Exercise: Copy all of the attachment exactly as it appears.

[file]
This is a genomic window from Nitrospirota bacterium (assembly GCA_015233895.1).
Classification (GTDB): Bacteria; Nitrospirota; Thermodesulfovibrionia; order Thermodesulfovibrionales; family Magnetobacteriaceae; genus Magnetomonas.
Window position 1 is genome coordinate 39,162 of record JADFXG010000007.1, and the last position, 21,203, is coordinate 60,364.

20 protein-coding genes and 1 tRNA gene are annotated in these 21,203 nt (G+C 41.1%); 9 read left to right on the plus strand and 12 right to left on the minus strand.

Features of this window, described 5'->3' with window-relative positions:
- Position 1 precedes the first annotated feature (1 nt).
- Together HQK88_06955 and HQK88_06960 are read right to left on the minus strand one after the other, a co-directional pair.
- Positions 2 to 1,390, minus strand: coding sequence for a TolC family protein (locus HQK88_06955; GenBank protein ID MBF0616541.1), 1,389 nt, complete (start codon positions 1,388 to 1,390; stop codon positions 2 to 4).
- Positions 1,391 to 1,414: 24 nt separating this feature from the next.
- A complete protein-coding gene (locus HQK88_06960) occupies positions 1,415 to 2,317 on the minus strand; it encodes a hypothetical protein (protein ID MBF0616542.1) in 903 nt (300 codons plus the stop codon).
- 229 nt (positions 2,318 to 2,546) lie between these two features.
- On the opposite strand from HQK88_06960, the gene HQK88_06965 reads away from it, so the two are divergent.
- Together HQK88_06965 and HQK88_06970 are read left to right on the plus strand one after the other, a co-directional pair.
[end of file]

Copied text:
This is a genomic window from Nitrospirota bacterium (assembly GCA_015233895.1).
Classification (GTDB): Bacteria; Nitrospirota; Thermodesulfovibrionia; order Thermodesulfovibrionales; family Magnetobacteriaceae; genus Magnetomonas.
Window position 1 is genome coordinate 39,162 of record JADFXG010000007.1, and the last position, 21,203, is coordinate 60,364.

20 protein-coding genes and 1 tRNA gene are annotated in these 21,203 nt (G+C 41.1%); 9 read left to right on the plus strand and 12 right to left on the minus strand.

Features of this window, described 5'->3' with window-relative positions:
- Position 1 precedes the first annotated feature (1 nt).
- Together HQK88_06955 and HQK88_06960 are read right to left on the minus strand one after the other, a co-directional pair.
- Positions 2 to 1,390, minus strand: coding sequence for a TolC family protein (locus HQK88_06955; GenBank protein ID MBF0616541.1), 1,389 nt, complete (start codon positions 1,388 to 1,390; stop codon positions 2 to 4).
- Positions 1,391 to 1,414: 24 nt separating this feature from the next.
- A complete protein-coding gene (locus HQK88_06960) occupies positions 1,415 to 2,317 on the minus strand; it encodes a hypothetical protein (protein ID MBF0616542.1) in 903 nt (300 codons plus the stop codon).
- 229 nt (positions 2,318 to 2,546) lie between these two features.
- On the opposite strand from HQK88_06960, the gene HQK88_06965 reads away from it, so the two are divergent.
- Together HQK88_06965 and HQK88_06970 are read left to right on the plus strand one after the other, a co-directional pair.